By KM Singh  

The provocative speech of Imran Khan at the UN General Assembly closely on the heels of abrogation of Article 370 in Jammu and Kashmir seems to have acted like a fuel to the fire for locals. Khan’s speech has emboldened the separatist elements in Kashmir and restoring normalcy in Kashmir remains a major challenge for the administration and would need a deft handling.

Two major concerns in the psyche of a sizeable section of people in Kashmir are: firstly, downgrading the status of a major state in India to a Union Territory and secondly, apprehension related to the protection of their land.

Downsizing the status of Jammu and Kashmir to Union Territory came as a rude shock to Kashmiris. Union Home Minister Amit Shah, in his statement in the Parliament in August, had assured restoration of its status as a state in course of time. A reiteration of this assurance at an appropriate level from the Union government would assuage the hurt feelings of Kashmiris to some extent. Similarly, allaying apprehensions related to land protection issue is important too — an assurance from senior political leadership in Delhi that there will be no arbitrary moves could help matters.

 Kashmir, two months after Article 370 abrogation: Sensitivity towards Kashmiris, delivering on development promise key agenda for Centre

A file image of shutdown market place in Srinagar in September. AFP

Another chronic problem in the state has been the issue of misgovernance. The efforts of Jammu and Kashmir police and other security forces need to be supplemented with visible pro-active initiatives by the bureaucracy aimed at providing a clean and efficient governance sensitive to the needs of the people upto the grassroots level. The endeavours of the Jammu and Kashmir police, since the Centre abrogated Article 370, has been tremendous.

Another major irritant for a common Kashmiri is the clampdown on all communication links. Complete blockage of all communication channels is not only adding to the hardships and anger of local population, but is also being viewed adversely abroad as a major issue of human rights violation denting the image of the country. To start with, the state machinery can opt for a more gradual and well-calibrated relaxation and allowing postpaid mobile phones to function.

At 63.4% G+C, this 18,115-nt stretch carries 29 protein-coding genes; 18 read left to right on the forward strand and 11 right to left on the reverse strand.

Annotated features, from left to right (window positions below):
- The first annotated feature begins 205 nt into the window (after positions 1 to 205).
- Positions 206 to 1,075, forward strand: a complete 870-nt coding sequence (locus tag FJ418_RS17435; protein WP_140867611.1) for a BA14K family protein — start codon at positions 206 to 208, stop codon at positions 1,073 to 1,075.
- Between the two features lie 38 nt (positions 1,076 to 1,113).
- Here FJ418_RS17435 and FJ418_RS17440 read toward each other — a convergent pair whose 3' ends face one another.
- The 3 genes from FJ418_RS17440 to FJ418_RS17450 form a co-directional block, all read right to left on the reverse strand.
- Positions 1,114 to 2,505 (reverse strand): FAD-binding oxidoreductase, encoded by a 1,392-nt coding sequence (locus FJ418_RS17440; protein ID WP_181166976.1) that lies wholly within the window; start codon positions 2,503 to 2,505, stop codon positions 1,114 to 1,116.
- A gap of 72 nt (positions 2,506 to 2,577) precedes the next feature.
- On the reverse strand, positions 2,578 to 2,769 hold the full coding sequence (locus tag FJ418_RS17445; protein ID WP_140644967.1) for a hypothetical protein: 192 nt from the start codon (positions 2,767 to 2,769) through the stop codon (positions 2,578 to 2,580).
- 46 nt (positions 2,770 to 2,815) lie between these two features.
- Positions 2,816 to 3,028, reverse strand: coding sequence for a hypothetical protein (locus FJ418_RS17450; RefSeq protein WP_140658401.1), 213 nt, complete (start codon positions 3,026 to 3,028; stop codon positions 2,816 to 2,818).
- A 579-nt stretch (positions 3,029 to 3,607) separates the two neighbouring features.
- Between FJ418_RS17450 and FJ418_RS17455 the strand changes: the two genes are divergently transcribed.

In the political arena, the mainstream political parties and their leaders who were known for their pro-India stance stand completely marginalised. The resultant vacuum provides advantage to separatists. Mainstream political parties and politicians have traditionally been the main bulwark against hardcore separatists in the Valley. It would be in long term national interest to ensure sustenance of the main stream political parties. As such, it will be in national interest to encourage and provide tacit sustenance to some of the mainstream politicians on selective basis. The compulsion on their part in not taking a pro-India stance publicly in the present situation has to be appreciated.

Contrary to the general impression in the country, all separatists are not pro-Pakistan or anti-India. Even within the Hurriyat, Professor Abdul Gani Bhatt has generally taken a balanced stand. It may be relevant to appreciate that in the current surcharged situation, any call given by separatists will have greater credence. As such, it would be desirable to identify moderate separatists and maintain some sort of communication link with them aimed at enlisting their support to restore normalcy in the state.

For national interest in the long term, it will be equally important to launch a well-planned initiative to identify positive-thinking young people with political aspirations and provide encouragement and support to them to build their career as future political leaders in the state.

Keeping in view the sensitivity of Kashmiris and their self pride in ‘Kasmiriyat’, the situation has to be handled in a subtle manner ensuring that Kashmiris are not made to suffer a sense of defeat.

A pro-active initiative on the part of the local administration is called for to provide a genuine sense of normalcy in the valley by ensuring opening of all the shops and business establishments. There is no doubt that there will be a reaction by the people whenever this is done. But it is already two months now and longer it is delayed, the greater the anger of people.

It would be of utmost importance that in handling the law and order situation to restore normalcy in the state, utmost care is taken by the law enforcing agency to avoid any casualty or pellet injuries, particularly to children as this has a snow balling effect.

There has been repeated assurances from the Union government that this move will bring economic development, job opportunities and prosperity in the state. The statement of Shah that Jammu and Kashmir will become one of the top most developed states in 10 years may be very reassuring. But the government has to walk the talk to carry the support of the people.